Supervisors consider requiring contractors to do more local hiring just as the UC hospital breaks ground in Mission Bay
It's no secret that San Francisco's construction industry is going through hard times, a situation that translates into lost opportunities for working class San Franciscans. But that bad situation is being made worse by contractors on local projects hiring workers from outside the city.
Recent studies reveal that under the city's First Source program, which requires contractors to make "good faith efforts" to reach the goal of hiring 50 percent of their workers from within the city, San Francisco has failed to meet its goals on publicly funded projects.
Sup. John Avalos has introduced legislation that seeks to address this shortfall by requiring contractors to meet the city's hiring goals or face fines. But some union leaders whose members don't live in San Francisco are grumbling that the proposal is not workable.
Local unemployed workers are expressing support for the Avalos legislation, as they step up efforts to get UC San Francisco to commit to local hiring plans at its $1.5 billon Mission Bay hospital construction site, which lies a Muni T-Third ride away from some of the city's most economically distressed neighborhoods.
And now everyone is anxiously wondering where Mayor Gavin Newsom will land on the legislation and on UCSF's hiring goals in what may be his last weeks as chief executive of San Francisco.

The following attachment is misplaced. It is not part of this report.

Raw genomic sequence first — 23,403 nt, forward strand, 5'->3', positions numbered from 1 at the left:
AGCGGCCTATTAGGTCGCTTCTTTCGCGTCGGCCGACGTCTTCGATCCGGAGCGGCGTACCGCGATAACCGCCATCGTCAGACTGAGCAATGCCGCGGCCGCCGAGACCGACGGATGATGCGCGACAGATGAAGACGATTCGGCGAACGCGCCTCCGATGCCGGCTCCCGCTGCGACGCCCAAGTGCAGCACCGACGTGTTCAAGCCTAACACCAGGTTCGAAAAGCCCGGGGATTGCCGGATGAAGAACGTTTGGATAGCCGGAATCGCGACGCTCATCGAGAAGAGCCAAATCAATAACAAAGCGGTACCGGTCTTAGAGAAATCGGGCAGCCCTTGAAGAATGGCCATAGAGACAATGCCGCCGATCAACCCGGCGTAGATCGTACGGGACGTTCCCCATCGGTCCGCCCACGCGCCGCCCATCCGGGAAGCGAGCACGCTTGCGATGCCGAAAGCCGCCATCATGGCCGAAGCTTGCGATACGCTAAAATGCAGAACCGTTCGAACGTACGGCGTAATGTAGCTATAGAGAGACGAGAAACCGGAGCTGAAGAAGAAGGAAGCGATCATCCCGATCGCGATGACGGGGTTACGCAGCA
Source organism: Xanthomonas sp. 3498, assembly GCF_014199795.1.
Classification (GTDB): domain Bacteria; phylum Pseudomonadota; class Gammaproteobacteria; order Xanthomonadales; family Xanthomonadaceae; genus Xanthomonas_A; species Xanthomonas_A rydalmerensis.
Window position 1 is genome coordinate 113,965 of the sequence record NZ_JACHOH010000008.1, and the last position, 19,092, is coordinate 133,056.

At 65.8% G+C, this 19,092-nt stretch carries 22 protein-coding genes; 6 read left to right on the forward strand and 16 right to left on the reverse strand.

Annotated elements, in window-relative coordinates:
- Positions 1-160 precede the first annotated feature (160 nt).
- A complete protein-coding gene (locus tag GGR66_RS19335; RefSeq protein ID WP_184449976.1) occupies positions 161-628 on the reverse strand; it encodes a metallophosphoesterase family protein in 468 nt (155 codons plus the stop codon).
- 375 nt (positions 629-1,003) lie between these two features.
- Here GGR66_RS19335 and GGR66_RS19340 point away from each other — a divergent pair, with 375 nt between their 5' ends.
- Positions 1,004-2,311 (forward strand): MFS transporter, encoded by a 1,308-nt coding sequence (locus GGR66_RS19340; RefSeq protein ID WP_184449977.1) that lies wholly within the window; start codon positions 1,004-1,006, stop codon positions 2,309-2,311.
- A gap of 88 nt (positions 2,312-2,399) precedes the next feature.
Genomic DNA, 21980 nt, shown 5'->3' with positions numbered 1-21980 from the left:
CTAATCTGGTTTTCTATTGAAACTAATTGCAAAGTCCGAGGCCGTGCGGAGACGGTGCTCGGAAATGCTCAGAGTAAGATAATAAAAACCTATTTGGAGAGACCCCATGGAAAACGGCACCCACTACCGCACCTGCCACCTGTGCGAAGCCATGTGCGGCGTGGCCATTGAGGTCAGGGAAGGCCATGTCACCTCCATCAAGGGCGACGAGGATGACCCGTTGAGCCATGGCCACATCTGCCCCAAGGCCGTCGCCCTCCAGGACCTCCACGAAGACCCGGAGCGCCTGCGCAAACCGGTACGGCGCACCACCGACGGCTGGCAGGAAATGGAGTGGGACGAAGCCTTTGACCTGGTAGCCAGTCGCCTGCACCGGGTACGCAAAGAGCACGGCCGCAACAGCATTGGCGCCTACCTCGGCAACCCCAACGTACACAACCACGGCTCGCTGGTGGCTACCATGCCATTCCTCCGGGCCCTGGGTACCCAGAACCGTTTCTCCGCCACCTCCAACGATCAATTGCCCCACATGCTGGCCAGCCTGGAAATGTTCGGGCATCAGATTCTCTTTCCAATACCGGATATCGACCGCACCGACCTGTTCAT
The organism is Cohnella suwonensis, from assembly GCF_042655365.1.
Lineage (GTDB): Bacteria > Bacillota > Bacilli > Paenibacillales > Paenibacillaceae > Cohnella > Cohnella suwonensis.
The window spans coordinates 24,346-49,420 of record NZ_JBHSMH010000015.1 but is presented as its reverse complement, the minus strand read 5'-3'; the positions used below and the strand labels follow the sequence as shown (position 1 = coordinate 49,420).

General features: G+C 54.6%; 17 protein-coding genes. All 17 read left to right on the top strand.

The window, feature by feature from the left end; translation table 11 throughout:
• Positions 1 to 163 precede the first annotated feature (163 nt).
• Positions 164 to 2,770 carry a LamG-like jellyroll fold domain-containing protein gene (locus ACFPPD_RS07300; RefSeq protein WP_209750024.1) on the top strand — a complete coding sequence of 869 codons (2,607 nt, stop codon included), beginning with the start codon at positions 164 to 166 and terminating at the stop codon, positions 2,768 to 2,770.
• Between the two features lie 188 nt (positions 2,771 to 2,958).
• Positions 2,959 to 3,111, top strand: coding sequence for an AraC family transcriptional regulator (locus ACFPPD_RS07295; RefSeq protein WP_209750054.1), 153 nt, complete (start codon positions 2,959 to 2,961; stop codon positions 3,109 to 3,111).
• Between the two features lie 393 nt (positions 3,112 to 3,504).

As of press time, Newsom was running neck-to-neck with Abel Maldonaldo in the lieutenant governor's race, leaving voters uncertain whether Newsom will be mayor in January or second-in-command statewide — a promotion that would land him a seat on the UC Board of Regents but shift his primary allegiance from the City and County of San Francisco to the entire state of California.
When Avalos stood outside City Hall last month and announced his proposal to mandate local hiring on publicly-funded construction projects, he was joined by Sups. Sophie Maxwell and David Campos, Board President David Chiu, community advocates, construction contractors, neighborhood leaders, and union members.
"My legislation will ensure that San Franciscans have a guaranteed shot to work on the city's public works projects and that the local dollars invested in public infrastructure will be recycled back into San Francisco's economy and local communities," Avalos said.
Avalos' legislation came in the wake of two reports confirming that local construction workers were having a hard time getting work. A report that Chinese Affirmative Action and Brightline Defense released in August estimated that only 24 percent of workers on publicly funded sites are local residents.
And a report released by L. Luster and Associates in mid-October, at the behest of the Redevelopment Agency and Office of Economic and Workforce Development, found that only 20 percent of workers hired at 29 publicly funded construction projects in the past year were local residents.
Avalos' legislation would mandate assessment of liquidated damages against contractors and subcontractors who fail to meet minimum local hiring requirements and establish monitoring, enforcement, and administrative procedures in support of this policy. It would phase in these requirements over three years, starting at 30 percent the first year.
Avalos noted that his legislation was developed through a series of meetings with city agencies, the Mayor's Office, labor and building trade unions, the environmental community, neighborhood advocates, contractors, local hiring advocates, and unemployed workers. And he vowed to keep the roundtable approach.
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